UN to ask Ireland about secular education and blasphemy law, following lobbying by Atheist Ireland
The UN will ask Ireland next week about secular education and our blasphemy law, matching recommendations that Atheist Ireland successfully lobbied for in our meetings in Geneva last month.
For the first time, Ireland will be specifically asked about replacing the school patronage system with an inclusive secular one. Atheist Ireland highlighted that the Oireachtas Education Committee has already concluded that multiple patronage and multiple ethos can lead to segregation and inequality, after we lobbied that Committee two years ago.
Ireland will also be asked an overview question about what it is doing to prevent discrimination against religious minorities. Atheist Ireland suggested including this composite approach along with other questions, as it would encompass the blasphemy law, education system, religious oaths, and the State’s claim that it is constitutionally obliged to buttress religious discrimination.
There will also be specific questions about our blasphemy law, our abortion law, and how children and parents can choose from among religious, multi-denominational or non-denominational types of schooling and curricula, with full exercise of the right to freedom of religion or belief, including the freedom not to hold a particular religion or belief.
Several countries have published the advance questions that they will ask Ireland, including countries that Atheist Ireland met in Geneva. Other countries will finalise questions between now and next Wednesday, 11 May, when the UN will question Ireland about our human rights record under the Universal Periodic Review process.
Among the advance questions on issues that Atheist Ireland successfully lobbied for are:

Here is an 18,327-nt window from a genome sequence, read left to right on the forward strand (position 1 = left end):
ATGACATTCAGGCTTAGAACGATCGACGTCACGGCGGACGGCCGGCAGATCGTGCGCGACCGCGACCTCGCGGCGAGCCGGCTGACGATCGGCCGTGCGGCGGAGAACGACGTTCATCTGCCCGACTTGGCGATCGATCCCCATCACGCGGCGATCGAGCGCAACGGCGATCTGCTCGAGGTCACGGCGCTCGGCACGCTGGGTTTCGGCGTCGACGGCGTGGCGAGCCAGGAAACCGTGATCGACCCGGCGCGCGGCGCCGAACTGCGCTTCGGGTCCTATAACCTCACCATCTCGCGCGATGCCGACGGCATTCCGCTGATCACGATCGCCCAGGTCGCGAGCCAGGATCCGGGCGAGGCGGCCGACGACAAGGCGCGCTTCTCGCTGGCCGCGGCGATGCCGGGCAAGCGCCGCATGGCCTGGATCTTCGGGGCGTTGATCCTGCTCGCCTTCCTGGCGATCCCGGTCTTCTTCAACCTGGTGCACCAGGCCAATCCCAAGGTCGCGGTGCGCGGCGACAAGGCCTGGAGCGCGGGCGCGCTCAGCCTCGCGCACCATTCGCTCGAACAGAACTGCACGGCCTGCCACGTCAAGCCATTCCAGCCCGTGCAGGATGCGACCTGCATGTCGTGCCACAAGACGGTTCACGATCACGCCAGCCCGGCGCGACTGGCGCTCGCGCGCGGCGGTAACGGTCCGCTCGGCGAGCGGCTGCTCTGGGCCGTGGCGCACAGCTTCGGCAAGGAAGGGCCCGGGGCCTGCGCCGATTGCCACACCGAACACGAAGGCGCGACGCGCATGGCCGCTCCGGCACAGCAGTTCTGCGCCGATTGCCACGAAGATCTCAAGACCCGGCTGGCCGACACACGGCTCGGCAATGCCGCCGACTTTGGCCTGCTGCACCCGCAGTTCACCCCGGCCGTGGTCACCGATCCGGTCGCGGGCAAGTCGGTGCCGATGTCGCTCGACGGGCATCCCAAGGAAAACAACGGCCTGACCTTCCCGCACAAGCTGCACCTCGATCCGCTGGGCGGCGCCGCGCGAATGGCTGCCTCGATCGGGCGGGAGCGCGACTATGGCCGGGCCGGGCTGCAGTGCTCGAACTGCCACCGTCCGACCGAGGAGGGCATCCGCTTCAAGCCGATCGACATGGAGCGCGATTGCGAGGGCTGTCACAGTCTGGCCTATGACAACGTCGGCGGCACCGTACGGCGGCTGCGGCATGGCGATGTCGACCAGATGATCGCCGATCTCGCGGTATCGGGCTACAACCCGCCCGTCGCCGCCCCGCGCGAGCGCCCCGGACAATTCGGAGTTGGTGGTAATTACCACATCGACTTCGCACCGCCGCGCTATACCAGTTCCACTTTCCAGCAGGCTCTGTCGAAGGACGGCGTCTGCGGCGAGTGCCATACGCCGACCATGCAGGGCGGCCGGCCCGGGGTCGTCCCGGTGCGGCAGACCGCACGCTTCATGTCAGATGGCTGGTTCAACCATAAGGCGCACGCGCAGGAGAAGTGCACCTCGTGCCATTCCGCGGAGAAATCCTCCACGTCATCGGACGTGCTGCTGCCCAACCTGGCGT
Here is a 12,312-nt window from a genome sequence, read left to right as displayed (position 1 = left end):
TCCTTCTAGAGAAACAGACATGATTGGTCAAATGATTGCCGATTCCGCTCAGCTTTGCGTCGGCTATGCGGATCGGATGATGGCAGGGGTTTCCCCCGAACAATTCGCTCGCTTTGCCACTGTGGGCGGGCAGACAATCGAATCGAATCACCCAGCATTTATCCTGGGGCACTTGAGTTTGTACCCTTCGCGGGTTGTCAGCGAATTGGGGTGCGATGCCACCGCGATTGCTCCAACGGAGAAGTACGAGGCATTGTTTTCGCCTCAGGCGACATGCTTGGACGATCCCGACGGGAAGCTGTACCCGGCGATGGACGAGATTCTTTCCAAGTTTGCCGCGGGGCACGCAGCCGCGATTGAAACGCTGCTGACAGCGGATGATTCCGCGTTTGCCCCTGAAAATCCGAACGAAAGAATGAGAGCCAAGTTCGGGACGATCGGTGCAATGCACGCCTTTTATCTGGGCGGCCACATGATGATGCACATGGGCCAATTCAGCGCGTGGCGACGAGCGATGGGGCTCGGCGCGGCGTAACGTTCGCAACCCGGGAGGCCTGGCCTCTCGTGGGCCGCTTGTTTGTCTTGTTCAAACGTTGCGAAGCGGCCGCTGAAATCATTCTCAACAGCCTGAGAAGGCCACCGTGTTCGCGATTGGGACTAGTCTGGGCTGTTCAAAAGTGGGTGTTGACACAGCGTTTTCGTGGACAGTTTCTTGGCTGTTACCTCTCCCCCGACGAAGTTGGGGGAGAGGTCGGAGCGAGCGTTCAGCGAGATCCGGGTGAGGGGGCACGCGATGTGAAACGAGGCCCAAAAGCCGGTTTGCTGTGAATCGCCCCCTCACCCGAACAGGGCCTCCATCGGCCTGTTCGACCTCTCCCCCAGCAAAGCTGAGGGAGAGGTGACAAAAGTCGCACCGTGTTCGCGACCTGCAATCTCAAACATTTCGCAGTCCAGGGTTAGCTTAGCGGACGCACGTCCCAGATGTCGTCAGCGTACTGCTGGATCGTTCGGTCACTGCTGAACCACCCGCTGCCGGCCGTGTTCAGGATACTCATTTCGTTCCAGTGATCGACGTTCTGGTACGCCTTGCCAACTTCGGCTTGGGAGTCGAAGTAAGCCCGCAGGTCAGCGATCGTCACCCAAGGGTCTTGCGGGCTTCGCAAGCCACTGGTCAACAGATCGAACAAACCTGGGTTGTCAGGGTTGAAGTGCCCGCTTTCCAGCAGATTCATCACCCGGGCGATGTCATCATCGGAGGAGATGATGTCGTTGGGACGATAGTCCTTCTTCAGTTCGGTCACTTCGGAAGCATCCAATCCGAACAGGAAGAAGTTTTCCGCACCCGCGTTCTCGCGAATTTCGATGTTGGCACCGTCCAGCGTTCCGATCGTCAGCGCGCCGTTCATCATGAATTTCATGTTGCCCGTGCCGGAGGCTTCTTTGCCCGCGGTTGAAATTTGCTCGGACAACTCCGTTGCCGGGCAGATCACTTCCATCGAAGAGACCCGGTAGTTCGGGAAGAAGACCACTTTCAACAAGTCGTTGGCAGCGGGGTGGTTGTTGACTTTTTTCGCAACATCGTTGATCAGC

The UK will ask Ireland:
“What is the Government of Ireland doing to prevent discrimination against religious minorities and what plans are there to change its blasphemy laws?”
Slovenia will ask Ireland:
“In view of criticism of the patronage system and religious discrimination in schools that may result from it, is Ireland considering replacing the patronage system with an inclusive secular one?”
The Czech Republic will ask Ireland:
“How does the Government ensure that children and parents have the opportunity to choose from among religious, multi-denominational or non-denominational types of schooling and curricula? What are the legislative and other safeguards ensuring the full exercise of the right to freedom of religion or belief, including the freedom not to hold a particular religion or belief?”
Atheist Ireland and the Irish Family Planning Association also highlighted the question of abortion, and this has been raised in advance questions by the Czech Republic, Germany, Netherlands, Norway, Slovenia and Sweden.
These questions, and we hope the questions to be finalised by other countries between now and next Wednesday, show the importance of comprehensive lobbying on these issues.
Atheist Ireland has sent several detailed briefing documents to the UN, has addressed a pre-session meeting in Geneva, and has met personally with key delegations who are already asking questions that we have recommended.